Turkey is in the global spotlight once again this week with its referendum on constitutional reform. Closer to home, it is Turkey’s economy and bilateral trade with Qatar that is the main subject of interest at the Turkey-Qatar Expo, currently taking place at the QNCC. Turkey is a natural trading partner for Qatar, as it is one of the major global economies, ranking 18th in terms of nominal GDP size standing at $857bn in 2016, and ranks 17th in terms of GDP by Purchasing Power Parity (PPP). Turkey has the most advanced industrial economy in the Islamic world, a favourable geographical location at the intersection of trade routes, a rapidly progressing investment environment, a long multicultural history, and a young, highly skilled workforce. Turkey’s economy managed to expand at the rate of 2.9% in 2016, higher than economists’ forecast of 2.2%.
Nevertheless, this compares with 6.1% growth during 2015, indicating the current economic slowdown. As a result of the government’s measures to increase domestic and foreign demand, and to prevent liquidity problems in the markets, the country’s annual GDP expanded by 3.5% in Q4-16, rebounding from 1.8% slump in Q3-16.
Trade between Turkey and Qatar is strong, increasing 20-fold in the last decade, with current bilateral trade volumes around $700mn. In 2016, Turkey exported $495mn worth of ships, food, electrical and electronic devices, machines and furniture to Qatar, and Turkey imported $271mn worth of oil, petroleum products, aluminium, and plastic products from Qatari manufacturers during the same year.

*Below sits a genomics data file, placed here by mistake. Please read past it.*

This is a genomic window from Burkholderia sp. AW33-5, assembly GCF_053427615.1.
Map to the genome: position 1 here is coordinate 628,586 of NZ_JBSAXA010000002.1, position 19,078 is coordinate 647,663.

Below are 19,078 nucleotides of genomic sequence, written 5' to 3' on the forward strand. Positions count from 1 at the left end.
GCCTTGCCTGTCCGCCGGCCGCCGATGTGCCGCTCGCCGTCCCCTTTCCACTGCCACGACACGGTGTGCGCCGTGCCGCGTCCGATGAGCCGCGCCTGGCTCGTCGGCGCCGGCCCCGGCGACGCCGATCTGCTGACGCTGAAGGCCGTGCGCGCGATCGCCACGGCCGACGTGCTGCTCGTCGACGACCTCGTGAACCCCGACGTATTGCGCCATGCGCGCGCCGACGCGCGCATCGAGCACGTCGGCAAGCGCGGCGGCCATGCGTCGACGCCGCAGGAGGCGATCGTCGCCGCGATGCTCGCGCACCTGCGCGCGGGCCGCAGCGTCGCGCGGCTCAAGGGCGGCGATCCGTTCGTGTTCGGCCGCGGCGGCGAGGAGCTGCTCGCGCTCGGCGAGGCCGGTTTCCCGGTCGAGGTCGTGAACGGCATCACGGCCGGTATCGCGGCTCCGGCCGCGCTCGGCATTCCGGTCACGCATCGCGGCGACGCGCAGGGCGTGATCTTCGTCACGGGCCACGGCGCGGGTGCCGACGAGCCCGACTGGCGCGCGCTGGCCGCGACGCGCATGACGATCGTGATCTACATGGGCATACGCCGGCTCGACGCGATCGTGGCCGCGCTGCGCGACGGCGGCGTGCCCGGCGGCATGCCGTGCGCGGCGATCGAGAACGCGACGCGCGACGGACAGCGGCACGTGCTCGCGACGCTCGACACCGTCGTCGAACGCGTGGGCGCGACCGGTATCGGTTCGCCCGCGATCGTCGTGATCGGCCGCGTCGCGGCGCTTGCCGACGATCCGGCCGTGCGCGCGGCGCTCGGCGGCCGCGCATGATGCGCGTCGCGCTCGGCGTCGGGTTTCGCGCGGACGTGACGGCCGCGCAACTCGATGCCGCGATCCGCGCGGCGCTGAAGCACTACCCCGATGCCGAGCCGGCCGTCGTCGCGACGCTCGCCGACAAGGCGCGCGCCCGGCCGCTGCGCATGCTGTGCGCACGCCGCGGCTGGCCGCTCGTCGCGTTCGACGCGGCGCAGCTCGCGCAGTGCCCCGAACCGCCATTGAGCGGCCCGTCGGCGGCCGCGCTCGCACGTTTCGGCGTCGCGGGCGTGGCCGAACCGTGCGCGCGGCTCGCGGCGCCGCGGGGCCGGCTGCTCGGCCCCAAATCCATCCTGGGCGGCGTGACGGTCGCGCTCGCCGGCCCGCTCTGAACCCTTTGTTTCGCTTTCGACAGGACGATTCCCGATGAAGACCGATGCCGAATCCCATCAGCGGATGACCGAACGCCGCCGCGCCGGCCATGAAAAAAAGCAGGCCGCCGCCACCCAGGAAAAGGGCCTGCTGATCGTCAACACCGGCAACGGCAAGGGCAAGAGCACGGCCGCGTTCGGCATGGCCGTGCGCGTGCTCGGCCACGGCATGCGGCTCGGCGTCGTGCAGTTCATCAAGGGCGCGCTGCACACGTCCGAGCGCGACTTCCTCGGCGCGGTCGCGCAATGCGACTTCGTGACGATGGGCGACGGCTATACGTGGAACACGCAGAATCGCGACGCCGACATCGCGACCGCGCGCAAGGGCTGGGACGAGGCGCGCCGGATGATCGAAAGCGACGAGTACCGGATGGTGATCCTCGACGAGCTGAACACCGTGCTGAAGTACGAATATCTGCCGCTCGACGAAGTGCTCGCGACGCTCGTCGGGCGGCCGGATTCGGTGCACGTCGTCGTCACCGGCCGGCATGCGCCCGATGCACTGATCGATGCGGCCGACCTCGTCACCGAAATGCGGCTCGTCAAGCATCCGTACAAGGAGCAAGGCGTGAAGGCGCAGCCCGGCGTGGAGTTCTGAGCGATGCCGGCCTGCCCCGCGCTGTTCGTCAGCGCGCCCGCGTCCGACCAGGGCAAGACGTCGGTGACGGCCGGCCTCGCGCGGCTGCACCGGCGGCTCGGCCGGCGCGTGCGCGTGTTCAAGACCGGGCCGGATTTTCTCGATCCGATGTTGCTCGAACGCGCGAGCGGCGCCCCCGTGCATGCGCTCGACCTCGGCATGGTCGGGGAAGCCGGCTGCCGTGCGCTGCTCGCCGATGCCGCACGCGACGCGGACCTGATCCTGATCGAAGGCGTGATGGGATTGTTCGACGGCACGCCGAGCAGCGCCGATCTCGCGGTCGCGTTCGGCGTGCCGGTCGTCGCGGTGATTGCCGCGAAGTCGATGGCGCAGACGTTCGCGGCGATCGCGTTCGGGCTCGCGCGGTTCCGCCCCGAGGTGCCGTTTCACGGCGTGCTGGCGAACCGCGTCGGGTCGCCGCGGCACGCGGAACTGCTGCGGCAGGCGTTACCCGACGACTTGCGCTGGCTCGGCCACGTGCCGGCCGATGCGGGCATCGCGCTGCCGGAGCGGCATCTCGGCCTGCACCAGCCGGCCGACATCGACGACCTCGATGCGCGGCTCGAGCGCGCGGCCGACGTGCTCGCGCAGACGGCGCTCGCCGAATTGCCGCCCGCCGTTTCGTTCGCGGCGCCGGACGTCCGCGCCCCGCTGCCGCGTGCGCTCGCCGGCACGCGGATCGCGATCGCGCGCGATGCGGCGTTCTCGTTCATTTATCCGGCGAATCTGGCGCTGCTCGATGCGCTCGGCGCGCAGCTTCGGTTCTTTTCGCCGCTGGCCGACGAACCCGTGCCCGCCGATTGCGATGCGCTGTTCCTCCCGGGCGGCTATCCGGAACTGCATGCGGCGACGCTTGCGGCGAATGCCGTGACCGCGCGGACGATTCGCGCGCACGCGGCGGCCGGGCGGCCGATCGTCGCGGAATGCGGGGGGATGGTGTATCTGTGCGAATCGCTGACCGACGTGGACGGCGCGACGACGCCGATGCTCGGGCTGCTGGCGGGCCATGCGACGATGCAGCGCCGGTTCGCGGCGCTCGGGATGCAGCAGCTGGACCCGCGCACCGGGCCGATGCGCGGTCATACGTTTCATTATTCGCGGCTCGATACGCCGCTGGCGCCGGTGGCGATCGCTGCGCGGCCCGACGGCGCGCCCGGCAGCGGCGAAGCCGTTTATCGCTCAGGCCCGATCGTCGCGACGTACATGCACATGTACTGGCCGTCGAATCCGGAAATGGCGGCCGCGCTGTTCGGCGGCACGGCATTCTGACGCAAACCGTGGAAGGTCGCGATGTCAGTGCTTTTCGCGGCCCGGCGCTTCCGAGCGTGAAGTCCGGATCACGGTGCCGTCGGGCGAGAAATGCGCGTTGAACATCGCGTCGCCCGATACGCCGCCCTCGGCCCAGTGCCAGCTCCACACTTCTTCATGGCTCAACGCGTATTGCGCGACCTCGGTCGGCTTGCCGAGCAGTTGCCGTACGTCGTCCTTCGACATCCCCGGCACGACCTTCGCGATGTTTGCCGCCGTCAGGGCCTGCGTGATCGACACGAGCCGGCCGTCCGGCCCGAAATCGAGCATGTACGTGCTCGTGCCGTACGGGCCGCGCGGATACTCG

Qatari companies are increasingly investing in Turkey, mainly in the energy, banking, tourism and real estate sectors. Qatar’s investment in Turkey (both public and private sector investments) crossed over $20bn (QR72.8bn) in 2015, the second highest value of investments by any country in Turkey and Turkey ranks fourth in Qatar’s preferred investment destinations by country. The number of investment projects currently being undertaken by Turkish contractors in Qatar stands at over 120, with a combined value of $16bn, and Turkish companies are playing a significant role in Qatar’s infrastructure development, securing infrastructure-related contracts worth $2.5bn in 2015 alone.
The outlook for Turkey remains positive both for the economy in general and for Qatari investors, with the IMF projecting Turkey’s medium-term growth at around 3.5% in 2018 and 2019. The Turkish government has announced a series of measures to revive growth and support the currency such as state guarantees through a Credit Guarantee Fund for a proportion of corporate loans, with preferential terms for exporters and SMEs, capping interest rates on public sector deposits at public banks below current market rates for longer maturities, easing the conditions for banks to restructure non-performing loans, and temporary cuts in taxes to support employment and promote industrial investment.
Turkey wants to be in the world’s top ten economies by 2023 and I see no reason why this cannot happen. Turkey’s economic outlook has given my company, Commercial Bank, confidence in its decision to make a long-term investment in that country through its 100% acquisition of Alternatifbank (ABank) last year. We expect to make good returns on our investment because of Turkey’s long-term prospects. Despite current challenges, Turkey remains fundamentally a long-term growth story.